breeding inexperienced individuals may require an increase in
the reproductive effort (i.e., more pairs for breeding) to achieve
output goals.
Although there are exceptions (e.g., Sæther 1990;Weimerskirch
1990), most studies suggest that reproductive performance im-
proves with age in mammals and birds (e.g., Nol and Smith 1987;
Festa-Bianchet 1988;Lunn et al. 1994;Côté and Festa-Bianchet
2001;Broussard et al. 2003) during the first few years of reproduc-
tive life before reaching a plateau, or even declining in older,
senescent individuals (e.g., Williams 1957;Clutton-Brock 1988).
Several hypotheses have been proposed to explain age-specific
variation in reproductive performance (e.g., Nol and Smith 1987;
Broussard et al. 2003), including (i) the breeding-experience hy-
pothesis, which predicts that experience in reproduction im-
proves later breeding performance, and (ii) the age hypothesis,
which suggests that breeding performance improves with age,
and that older first-time breeders are more likely to be successful
at reproduction than younger first-time breeders. However, few
studies have separated the effects of age from those of reproduc-
tive experience, in part because longitudinal data on the repro-
ductive histories of known individuals are sparse. In studies that
have evaluated both reproductive experience and age, reproduc-
tive experience contributed to the improvement of reproductive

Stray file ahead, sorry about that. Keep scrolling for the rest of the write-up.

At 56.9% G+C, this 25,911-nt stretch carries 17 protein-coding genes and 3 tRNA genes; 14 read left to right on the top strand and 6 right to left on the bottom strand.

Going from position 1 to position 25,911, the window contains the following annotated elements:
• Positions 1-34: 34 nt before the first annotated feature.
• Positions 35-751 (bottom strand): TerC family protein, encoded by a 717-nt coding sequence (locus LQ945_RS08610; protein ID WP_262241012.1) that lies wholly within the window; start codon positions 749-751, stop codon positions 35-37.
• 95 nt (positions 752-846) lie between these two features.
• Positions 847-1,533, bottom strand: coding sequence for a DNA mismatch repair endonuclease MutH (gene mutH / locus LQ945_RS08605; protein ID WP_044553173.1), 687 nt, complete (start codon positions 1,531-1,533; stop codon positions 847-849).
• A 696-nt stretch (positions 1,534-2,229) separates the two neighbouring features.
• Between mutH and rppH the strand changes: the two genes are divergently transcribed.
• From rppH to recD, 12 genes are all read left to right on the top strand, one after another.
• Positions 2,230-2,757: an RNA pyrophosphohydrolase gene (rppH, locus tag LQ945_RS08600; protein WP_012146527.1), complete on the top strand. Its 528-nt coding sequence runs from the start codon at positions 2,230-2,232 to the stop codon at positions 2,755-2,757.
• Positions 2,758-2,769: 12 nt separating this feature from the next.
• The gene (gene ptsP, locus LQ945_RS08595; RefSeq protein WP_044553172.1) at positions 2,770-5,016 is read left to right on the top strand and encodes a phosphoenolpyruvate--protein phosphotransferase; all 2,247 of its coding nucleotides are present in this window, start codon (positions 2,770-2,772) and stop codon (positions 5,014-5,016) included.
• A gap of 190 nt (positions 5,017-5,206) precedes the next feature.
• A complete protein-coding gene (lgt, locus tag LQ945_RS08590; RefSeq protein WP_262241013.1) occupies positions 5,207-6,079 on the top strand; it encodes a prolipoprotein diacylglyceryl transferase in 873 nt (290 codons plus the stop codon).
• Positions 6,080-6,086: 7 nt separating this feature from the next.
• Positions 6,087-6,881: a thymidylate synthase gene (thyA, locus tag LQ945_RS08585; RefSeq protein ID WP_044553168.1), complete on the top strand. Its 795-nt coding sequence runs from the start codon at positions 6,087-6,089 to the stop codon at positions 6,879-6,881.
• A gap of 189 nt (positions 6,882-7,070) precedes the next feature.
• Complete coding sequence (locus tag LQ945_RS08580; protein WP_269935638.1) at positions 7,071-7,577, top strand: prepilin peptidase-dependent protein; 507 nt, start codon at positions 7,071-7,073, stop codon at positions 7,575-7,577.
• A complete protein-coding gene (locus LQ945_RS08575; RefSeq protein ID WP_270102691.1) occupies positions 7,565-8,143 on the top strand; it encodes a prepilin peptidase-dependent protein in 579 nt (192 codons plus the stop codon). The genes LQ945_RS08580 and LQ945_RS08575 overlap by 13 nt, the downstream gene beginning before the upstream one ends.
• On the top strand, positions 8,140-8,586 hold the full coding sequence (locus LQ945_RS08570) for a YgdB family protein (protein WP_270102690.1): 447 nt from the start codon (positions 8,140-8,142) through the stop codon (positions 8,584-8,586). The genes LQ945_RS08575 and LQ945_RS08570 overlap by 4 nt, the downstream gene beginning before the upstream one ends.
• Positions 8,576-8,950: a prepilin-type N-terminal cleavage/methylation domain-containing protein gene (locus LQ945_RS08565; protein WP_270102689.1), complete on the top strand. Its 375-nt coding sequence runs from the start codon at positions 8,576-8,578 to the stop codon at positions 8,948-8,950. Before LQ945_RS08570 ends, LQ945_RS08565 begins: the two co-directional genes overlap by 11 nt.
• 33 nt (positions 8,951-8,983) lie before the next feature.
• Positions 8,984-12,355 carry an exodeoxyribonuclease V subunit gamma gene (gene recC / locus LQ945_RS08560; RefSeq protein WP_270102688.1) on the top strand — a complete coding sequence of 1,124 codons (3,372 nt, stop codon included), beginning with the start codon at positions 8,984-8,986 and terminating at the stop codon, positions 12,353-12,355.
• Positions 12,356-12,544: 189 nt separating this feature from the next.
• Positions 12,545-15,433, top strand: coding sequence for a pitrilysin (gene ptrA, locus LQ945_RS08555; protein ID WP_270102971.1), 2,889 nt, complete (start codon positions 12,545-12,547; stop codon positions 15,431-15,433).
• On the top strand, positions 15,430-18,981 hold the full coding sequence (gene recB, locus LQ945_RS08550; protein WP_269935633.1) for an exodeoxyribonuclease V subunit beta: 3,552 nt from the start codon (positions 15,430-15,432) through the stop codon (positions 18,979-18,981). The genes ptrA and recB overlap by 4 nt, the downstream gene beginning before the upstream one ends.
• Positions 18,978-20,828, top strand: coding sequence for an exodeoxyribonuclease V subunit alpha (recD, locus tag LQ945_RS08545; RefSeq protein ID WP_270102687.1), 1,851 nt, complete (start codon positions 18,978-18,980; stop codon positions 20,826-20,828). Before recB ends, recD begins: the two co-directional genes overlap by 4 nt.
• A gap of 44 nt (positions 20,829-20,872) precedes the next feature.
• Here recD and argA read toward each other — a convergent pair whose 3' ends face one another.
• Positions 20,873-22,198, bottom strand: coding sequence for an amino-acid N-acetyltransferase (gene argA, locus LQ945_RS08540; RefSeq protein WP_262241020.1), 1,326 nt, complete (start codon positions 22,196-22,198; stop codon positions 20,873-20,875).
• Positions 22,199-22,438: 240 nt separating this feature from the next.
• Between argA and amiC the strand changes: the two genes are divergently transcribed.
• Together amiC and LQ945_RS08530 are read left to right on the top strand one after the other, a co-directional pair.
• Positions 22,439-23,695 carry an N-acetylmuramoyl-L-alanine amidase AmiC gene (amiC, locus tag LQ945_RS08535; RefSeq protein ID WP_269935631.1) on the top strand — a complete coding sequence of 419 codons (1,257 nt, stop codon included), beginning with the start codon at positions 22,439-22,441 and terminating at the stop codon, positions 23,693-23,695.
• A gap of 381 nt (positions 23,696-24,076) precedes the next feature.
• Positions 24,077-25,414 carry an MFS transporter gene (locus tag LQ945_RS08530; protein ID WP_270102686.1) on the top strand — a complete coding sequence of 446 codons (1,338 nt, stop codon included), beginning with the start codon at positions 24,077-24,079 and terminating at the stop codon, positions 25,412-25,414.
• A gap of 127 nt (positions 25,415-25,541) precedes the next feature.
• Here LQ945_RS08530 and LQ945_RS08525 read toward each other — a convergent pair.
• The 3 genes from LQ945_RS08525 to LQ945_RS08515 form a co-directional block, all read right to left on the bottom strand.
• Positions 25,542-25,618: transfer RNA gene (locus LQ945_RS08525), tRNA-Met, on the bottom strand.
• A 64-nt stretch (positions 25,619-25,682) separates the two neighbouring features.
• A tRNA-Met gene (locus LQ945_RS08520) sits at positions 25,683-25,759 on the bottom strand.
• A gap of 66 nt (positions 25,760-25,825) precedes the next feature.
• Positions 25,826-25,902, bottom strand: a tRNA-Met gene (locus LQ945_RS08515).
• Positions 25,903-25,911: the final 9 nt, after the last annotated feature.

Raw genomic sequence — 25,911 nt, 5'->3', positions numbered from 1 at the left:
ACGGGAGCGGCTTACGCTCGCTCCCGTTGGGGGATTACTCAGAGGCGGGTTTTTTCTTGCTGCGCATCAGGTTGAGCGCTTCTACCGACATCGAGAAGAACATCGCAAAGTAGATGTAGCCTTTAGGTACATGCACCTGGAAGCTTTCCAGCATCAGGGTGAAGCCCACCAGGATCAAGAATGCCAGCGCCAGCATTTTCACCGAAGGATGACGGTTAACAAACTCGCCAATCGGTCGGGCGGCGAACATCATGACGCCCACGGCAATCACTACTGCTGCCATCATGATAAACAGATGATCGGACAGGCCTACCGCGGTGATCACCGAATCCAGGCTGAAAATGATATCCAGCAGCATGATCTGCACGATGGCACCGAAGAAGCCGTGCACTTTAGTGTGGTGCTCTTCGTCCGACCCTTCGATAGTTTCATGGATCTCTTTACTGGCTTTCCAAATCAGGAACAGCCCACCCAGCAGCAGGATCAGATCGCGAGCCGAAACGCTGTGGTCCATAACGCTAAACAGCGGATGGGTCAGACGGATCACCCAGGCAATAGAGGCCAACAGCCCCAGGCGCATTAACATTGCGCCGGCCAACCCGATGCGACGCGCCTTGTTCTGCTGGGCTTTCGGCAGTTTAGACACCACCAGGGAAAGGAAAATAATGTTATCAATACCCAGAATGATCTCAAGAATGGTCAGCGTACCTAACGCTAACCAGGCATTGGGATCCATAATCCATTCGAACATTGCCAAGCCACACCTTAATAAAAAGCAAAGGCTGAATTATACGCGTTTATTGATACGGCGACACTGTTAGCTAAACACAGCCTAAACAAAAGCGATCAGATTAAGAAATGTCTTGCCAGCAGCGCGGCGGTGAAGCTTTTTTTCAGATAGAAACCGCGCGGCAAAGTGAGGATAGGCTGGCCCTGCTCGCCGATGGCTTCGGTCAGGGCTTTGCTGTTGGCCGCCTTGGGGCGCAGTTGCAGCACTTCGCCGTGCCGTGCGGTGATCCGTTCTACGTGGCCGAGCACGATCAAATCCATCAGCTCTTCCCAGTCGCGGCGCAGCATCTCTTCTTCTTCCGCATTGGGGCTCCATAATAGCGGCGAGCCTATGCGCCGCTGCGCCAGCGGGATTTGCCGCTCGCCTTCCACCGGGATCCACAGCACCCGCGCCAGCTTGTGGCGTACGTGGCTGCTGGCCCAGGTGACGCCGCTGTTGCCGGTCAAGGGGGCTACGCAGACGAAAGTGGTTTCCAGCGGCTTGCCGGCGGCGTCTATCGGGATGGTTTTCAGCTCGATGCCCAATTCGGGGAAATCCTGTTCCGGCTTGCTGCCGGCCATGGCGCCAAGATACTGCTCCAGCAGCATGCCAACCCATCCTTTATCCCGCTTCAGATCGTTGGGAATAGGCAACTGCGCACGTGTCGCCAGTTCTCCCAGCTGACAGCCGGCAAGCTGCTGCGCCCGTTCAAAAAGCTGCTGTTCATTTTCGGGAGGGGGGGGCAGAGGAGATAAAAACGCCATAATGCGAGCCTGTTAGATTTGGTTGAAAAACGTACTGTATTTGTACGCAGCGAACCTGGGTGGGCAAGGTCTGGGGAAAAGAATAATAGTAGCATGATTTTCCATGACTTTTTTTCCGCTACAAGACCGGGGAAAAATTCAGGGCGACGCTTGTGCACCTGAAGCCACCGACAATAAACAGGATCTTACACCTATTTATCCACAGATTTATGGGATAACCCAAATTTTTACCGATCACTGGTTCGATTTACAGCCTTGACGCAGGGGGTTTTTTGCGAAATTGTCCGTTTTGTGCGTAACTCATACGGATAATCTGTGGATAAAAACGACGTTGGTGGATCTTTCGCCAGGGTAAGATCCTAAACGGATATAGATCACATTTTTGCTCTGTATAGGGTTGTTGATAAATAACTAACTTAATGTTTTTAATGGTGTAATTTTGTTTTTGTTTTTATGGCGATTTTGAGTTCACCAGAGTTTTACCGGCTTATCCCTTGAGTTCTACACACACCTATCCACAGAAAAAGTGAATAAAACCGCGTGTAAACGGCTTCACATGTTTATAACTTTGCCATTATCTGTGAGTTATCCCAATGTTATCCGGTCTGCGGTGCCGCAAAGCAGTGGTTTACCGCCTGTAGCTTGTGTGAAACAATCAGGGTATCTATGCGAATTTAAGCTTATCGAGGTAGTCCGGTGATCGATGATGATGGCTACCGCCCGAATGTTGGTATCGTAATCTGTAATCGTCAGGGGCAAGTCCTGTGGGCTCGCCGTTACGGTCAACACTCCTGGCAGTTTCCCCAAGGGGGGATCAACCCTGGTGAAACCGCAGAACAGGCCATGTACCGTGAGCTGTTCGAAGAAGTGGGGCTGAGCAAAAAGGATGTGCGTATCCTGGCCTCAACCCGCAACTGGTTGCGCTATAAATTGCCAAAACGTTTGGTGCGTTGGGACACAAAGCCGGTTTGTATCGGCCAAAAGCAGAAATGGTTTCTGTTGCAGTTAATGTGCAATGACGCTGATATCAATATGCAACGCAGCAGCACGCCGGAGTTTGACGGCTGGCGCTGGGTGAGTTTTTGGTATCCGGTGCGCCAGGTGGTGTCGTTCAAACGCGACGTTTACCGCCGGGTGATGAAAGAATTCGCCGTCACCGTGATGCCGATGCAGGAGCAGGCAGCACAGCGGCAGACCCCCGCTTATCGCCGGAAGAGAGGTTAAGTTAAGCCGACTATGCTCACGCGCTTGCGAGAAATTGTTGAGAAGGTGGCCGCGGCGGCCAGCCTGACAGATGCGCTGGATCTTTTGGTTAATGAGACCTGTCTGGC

performance (e.g., Raveling 1981;Harvey et al. 1985;Wooller et al.
1990;Pyle et al. 1991;Sydeman et al. 1991;Forslund and Larsson
1992;Hepp and Kennamer 1993;Lunn et al. 1994; but see also
Pärt 1995).
Maintaining demographic stability is a challenge inherent in
the conservation of the red wolf. Identifying those traits that af-
fect the reproductive success of individuals is essential for achiev-
ing the annual target for population growth rate, understanding
red wolf life history and population dynamics, and managing the
species toward recovery.
Materials and methods
As part of a larger study of traits that affect reproduction (e.g.,
Rabon and Waddell 2010), I examined longitudinal reproductive
events of captive red wolves to determine whether parental age,
reproductive experience (i.e., prior sexual experience and prior
reproductive success), and parental rearing type were factors in